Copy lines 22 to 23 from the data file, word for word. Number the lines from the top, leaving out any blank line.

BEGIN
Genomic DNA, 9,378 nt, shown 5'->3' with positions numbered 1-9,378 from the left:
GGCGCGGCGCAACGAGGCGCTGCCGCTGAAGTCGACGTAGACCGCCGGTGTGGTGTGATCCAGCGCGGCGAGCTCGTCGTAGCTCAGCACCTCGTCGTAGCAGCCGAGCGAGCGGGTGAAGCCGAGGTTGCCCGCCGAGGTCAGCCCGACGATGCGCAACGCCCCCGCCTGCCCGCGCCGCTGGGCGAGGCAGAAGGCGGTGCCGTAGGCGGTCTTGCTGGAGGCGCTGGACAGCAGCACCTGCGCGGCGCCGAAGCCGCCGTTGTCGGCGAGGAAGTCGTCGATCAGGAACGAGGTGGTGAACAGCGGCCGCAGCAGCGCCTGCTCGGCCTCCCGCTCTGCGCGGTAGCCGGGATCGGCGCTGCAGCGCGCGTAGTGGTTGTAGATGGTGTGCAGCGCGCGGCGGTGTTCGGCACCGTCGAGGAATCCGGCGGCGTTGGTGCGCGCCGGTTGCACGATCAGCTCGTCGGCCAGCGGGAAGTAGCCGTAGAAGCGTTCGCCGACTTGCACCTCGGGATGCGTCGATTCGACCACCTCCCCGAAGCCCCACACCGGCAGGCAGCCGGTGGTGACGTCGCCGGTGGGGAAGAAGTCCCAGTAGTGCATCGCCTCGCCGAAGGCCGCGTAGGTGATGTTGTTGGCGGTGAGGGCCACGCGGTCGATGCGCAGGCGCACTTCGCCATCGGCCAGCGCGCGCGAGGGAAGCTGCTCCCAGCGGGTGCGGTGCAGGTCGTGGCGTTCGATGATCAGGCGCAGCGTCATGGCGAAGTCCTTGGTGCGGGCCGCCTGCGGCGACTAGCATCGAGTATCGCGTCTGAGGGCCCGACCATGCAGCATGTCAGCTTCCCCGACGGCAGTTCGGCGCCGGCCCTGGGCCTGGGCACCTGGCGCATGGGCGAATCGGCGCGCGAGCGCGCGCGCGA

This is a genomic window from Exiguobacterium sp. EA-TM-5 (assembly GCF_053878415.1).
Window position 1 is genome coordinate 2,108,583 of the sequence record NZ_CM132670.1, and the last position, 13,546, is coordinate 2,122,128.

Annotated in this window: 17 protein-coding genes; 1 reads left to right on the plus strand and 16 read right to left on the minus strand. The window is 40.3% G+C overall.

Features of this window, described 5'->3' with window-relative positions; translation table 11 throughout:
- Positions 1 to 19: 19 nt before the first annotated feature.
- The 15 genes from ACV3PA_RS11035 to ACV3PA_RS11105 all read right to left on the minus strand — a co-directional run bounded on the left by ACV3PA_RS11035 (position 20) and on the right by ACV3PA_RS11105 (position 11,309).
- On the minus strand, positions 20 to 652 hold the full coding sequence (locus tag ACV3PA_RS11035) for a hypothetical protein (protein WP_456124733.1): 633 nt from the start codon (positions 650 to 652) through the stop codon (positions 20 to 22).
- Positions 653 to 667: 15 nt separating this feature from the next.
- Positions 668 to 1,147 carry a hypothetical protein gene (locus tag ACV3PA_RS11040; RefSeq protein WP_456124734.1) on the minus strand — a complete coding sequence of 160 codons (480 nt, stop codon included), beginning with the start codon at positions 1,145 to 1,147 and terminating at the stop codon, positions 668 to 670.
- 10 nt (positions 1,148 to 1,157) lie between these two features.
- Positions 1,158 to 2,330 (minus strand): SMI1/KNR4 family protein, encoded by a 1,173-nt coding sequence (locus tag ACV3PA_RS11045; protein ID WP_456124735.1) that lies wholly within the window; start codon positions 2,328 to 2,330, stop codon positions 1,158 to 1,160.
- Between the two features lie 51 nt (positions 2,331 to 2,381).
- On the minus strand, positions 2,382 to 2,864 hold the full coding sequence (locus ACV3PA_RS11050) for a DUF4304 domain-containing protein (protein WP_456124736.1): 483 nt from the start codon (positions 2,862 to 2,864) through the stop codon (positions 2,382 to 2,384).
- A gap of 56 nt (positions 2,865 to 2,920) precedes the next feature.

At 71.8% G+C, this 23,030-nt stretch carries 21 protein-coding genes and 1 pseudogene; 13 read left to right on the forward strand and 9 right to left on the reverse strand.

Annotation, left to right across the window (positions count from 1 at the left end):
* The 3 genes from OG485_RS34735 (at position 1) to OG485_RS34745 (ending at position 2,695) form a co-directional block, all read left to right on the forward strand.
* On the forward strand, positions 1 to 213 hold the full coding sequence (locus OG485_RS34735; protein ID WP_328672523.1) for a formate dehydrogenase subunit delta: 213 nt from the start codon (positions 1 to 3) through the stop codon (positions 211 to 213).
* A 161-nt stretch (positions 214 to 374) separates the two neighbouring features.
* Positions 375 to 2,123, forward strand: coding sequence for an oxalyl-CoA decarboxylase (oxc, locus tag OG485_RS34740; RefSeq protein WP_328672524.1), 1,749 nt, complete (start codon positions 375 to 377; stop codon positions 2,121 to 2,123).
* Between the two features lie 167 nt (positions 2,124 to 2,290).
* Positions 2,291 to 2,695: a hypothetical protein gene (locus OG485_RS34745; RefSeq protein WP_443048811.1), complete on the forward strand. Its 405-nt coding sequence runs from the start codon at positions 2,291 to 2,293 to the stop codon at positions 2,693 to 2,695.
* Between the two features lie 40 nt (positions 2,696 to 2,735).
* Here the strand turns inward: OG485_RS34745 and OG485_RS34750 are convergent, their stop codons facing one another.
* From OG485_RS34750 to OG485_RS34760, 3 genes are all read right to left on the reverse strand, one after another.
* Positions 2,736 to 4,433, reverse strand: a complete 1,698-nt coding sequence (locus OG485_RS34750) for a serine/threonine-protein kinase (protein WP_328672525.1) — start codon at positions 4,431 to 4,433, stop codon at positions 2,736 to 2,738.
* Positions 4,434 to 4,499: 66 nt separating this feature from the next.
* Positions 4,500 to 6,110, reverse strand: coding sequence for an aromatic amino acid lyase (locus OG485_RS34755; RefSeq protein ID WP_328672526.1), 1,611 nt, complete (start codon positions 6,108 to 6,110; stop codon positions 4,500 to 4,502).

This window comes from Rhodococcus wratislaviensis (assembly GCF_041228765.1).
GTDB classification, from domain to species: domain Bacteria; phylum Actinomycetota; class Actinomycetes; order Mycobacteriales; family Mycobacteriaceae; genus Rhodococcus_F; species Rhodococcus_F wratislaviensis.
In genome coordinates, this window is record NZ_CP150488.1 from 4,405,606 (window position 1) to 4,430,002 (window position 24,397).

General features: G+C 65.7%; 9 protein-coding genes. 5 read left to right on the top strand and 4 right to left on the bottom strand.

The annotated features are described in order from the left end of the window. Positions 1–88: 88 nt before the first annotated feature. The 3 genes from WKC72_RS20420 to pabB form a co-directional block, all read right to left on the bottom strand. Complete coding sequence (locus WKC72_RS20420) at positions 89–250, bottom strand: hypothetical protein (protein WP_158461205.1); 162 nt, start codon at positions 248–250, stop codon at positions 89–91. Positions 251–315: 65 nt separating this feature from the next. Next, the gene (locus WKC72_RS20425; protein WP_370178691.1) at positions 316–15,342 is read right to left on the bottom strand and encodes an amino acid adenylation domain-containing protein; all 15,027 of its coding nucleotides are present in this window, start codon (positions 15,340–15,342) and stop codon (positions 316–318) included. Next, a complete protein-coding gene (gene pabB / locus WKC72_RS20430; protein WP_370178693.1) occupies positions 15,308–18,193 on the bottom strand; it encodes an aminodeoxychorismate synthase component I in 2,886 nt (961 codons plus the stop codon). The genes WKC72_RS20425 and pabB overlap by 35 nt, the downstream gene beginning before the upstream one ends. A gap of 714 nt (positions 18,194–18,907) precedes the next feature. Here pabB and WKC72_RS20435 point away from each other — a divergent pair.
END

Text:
* Positions 375 to 2,123, forward strand: coding sequence for an oxalyl-CoA decarboxylase (oxc, locus tag OG485_RS34740; RefSeq protein WP_328672524.1), 1,749 nt, complete (start codon positions 375 to 377; stop codon positions 2,121 to 2,123).
* Between the two features lie 167 nt (positions 2,124 to 2,290).